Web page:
In re Opinion No. 26, 654 A.2d at 1345-46.
As we explain below, an assessment of the relative costs of permitting and prohibiting lay closings in Virginia provides no basis to believe that the public interest would be served by prohibiting purchasers and sellers of real estate in Virginia from choosing whether they wish to be represented by an attorney.
Free and unfettered competition is at the heart of the American economy. As the United States Supreme Court has observed, "ultimately competition will produce not only lower prices but also better goods and services. 'The heart of our national economic policy long has been faith in the value of competition.'" National Society of Professional Engineers v. United States, 435 U.S. 679, 695 (1978); accord Superior Court Trial Lawyers' Association, 493 U.S. 411, 423 (1990). Competition benefits consumers of both traditional manufacturing industries and the learned professions. Goldfarb v. Virginia State Bar, 421 U.S. 773, 787 (1975); National Society of Professional Engineers, 435 U.S. at 689.
The proposed Opinion would restrain competition by erecting an insurmountable barrier against competition from lay settlement services, thereby depriving Virginia consumers of the choice of closing real estate transactions without the services of an attorney. The proposed Opinion could increase costs for consumers in two ways. First, by forcing consumers who would not otherwise hire an attorney for a real estate closing to do so, the restriction would adversely affect all consumers who prefer the combination of price, quality, and service that a lay settlement service offers.
A 1996 Media General study submitted by the Coalition for Choice in Real Estate found that lay closing services are significantly less costly than attorneys.
Second, by eliminating competition from less costly lay settlement services, the proposed Opinion would likely cause the price of lawyers' settlement services to increase, since the availability of alternative, lower-cost lay settlement services restrains the fees that lawyers can charge. Thus, even consumers who prefer to retain a lawyer for a real estate settlement are likely to pay higher prices, if the proposed Opinion is approved. This has been the experience elsewhere. The New Jersey Supreme Court, in holding that non-lawyers may conduct closings and settlements, found that real estate closing fees were lower in southern New Jersey (where lay settlements were commonplace), even for consumers who chose attorney closings, than in the northern part of the State, where lawyers conducted almost all settlements. Southern New Jersey buyers represented by counsel throughout the entire transaction, including closing, paid on average, $650, while sellers paid $350. Northern New Jersey buyers, represented by counsel, paid on average, $1,000 and sellers, $750. In re Opinion No. 26 of the Committee On The Unauthorized Practice of Law, 654 A.2d 1344, 1348-49 (N.J. 1995).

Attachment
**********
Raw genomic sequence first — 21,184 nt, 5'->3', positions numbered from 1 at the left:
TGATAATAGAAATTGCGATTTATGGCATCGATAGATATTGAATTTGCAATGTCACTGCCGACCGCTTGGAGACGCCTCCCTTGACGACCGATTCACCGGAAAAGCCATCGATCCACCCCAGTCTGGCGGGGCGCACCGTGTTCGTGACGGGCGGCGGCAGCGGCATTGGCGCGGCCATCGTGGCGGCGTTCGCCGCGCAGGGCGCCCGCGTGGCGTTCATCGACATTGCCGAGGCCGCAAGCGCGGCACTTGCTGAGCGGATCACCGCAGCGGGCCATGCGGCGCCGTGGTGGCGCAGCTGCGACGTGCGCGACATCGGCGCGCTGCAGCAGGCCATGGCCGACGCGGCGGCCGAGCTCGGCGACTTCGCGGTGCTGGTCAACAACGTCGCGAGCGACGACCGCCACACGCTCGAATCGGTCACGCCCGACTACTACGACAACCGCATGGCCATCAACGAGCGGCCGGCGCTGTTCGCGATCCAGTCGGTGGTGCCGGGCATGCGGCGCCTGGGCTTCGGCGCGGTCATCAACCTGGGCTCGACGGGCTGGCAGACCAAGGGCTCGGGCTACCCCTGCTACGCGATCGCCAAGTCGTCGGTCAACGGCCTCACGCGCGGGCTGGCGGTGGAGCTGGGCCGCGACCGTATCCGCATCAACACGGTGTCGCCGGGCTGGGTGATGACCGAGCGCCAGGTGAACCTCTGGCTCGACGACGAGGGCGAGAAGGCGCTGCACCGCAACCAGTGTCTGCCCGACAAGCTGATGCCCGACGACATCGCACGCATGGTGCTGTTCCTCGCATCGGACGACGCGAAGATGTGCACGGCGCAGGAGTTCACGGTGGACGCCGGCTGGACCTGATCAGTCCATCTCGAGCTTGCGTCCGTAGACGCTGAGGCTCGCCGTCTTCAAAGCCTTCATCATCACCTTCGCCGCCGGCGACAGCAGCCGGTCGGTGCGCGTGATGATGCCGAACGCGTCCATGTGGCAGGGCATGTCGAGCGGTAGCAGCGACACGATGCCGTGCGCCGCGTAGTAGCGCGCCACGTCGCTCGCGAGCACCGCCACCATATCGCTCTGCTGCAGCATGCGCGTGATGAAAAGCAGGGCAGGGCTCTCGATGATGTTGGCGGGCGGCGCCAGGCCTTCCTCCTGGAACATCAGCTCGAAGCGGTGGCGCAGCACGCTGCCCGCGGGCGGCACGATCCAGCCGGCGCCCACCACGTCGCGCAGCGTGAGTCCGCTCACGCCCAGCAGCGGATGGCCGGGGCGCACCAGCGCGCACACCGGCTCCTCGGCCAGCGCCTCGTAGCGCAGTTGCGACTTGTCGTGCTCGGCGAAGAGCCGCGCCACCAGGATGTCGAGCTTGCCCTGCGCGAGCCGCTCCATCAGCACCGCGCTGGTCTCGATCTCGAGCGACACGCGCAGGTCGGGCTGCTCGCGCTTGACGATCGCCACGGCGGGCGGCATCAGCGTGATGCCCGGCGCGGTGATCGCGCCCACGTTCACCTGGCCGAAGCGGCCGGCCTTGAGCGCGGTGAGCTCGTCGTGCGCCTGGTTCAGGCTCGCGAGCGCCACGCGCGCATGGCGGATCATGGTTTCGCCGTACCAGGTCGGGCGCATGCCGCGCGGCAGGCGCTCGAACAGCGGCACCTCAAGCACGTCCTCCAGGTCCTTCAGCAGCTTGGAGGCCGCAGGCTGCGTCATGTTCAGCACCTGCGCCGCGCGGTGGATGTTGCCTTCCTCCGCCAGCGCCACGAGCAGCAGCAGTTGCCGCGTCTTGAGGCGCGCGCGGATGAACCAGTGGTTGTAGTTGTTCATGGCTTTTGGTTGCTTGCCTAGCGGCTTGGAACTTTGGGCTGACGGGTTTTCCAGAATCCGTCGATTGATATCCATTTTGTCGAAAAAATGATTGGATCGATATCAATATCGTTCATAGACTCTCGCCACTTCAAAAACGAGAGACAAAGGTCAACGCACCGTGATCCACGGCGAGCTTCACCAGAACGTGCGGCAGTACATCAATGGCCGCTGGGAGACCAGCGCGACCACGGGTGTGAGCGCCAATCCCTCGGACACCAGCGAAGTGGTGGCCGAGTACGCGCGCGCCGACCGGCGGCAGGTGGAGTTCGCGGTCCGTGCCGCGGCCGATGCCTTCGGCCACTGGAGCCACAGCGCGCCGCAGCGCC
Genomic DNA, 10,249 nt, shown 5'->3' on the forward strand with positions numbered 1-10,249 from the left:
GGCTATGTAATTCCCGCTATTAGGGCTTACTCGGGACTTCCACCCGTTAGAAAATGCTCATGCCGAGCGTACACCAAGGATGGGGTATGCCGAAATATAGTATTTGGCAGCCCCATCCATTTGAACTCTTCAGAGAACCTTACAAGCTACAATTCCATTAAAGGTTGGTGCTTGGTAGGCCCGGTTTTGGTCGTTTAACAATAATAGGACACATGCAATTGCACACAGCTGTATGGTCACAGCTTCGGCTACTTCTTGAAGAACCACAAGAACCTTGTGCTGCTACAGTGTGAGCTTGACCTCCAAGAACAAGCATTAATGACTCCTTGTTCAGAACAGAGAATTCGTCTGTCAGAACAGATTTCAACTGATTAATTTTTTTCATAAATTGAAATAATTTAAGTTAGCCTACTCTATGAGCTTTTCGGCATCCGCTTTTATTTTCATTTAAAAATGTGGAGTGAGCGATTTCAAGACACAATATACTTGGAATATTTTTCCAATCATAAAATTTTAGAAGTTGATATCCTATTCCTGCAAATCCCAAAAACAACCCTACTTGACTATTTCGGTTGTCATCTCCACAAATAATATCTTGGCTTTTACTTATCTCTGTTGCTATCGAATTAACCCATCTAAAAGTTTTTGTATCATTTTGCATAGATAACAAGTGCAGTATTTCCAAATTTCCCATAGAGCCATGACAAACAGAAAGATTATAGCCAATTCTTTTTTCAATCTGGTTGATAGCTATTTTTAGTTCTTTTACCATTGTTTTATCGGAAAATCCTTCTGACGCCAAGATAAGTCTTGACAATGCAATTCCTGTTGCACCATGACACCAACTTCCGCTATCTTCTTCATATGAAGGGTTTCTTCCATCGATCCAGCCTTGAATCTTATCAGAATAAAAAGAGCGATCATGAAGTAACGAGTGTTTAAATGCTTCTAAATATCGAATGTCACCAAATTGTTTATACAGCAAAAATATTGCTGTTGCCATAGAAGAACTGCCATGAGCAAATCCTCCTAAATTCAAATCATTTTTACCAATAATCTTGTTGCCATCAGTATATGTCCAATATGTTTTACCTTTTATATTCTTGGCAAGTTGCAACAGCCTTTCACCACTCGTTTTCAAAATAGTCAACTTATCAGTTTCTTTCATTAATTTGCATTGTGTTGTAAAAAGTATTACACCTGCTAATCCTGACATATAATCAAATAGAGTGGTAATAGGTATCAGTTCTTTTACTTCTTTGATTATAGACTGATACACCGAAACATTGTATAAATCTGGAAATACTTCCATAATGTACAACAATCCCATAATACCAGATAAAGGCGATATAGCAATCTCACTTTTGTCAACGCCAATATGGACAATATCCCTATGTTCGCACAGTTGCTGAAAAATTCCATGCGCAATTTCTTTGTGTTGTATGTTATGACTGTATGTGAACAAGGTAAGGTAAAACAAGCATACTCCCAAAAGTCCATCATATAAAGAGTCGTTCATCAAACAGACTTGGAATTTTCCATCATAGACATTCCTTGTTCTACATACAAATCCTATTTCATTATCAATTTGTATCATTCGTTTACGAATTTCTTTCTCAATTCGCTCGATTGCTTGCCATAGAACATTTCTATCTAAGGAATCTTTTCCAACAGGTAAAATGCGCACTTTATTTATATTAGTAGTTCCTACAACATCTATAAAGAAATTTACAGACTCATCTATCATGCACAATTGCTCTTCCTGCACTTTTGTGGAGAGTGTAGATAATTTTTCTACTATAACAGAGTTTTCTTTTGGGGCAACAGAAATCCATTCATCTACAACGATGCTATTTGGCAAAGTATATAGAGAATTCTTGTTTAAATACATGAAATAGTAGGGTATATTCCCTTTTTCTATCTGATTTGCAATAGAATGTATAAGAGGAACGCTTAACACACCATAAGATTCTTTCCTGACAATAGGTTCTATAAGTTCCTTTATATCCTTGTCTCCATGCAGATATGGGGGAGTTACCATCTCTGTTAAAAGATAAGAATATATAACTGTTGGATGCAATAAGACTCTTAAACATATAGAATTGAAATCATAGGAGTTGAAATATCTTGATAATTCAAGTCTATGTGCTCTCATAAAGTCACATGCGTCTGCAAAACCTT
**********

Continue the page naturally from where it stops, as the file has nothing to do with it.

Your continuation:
Consumers' settlement costs in Virginia have fallen since the Supreme Court's Goldfarb decision, supra,(10) and since lay settlement services began operating about 15 years ago. This was predicted in the Virginia Attorney General's 1981 Economic Impact Statement, analyzing a proposed UPL rule that would have permitted only lawyers to conduct real estate closings and would have required title insurance companies to issue policies only through attorneys. The Attorney General found that there was "significant evidence that costs to the consumer will remain higher in Virginia than they otherwise might be." He based his conclusion, in part, on data from 1979-80 HUD studies that appeared to show that consumers pay more when lawyers are involved in all residential real estate closings. Attorney General of Virginia, Economic Impact Statement, 1980-81 Op. Atty. Gen. Va. 427 (March 12, 1981).
The use of lay closing services has grown steadily in Virginia during the past 15 years. We are informed that, in Northern Virginia, lay settlement services perform most residential closings, and in the Hampton Roads area, about half. In this respect, the Virginia experience is shared by nearly all the other States. Only in South Carolina are lawyer settlements required by a UPL rule.
Restraints similar to the one proposed here have been adopted in the past, with similar anticompetitive effects. For example, the Justice Department obtained a judgment against a county bar association that restrained title insurance companies from competing in the business of certifying title. The bar association had adopted a resolution requiring lawyers' examinations of title abstracts and had induced banks and others to require the lawyers' examinations in real estate transactions. United States v. Allen County Indiana Bar Association, Civ. No. F-79-0042 (N.D. Ind. 1980). Likewise, the Justice Department obtained a court order prohibiting another county bar association from restricting the trust and estate services that corporate fiduciaries could provide in competition with attorneys. United States v. New York County Lawyers' Association, No. 80 Civ. 6129 (S.D.N.Y. 1981).(11)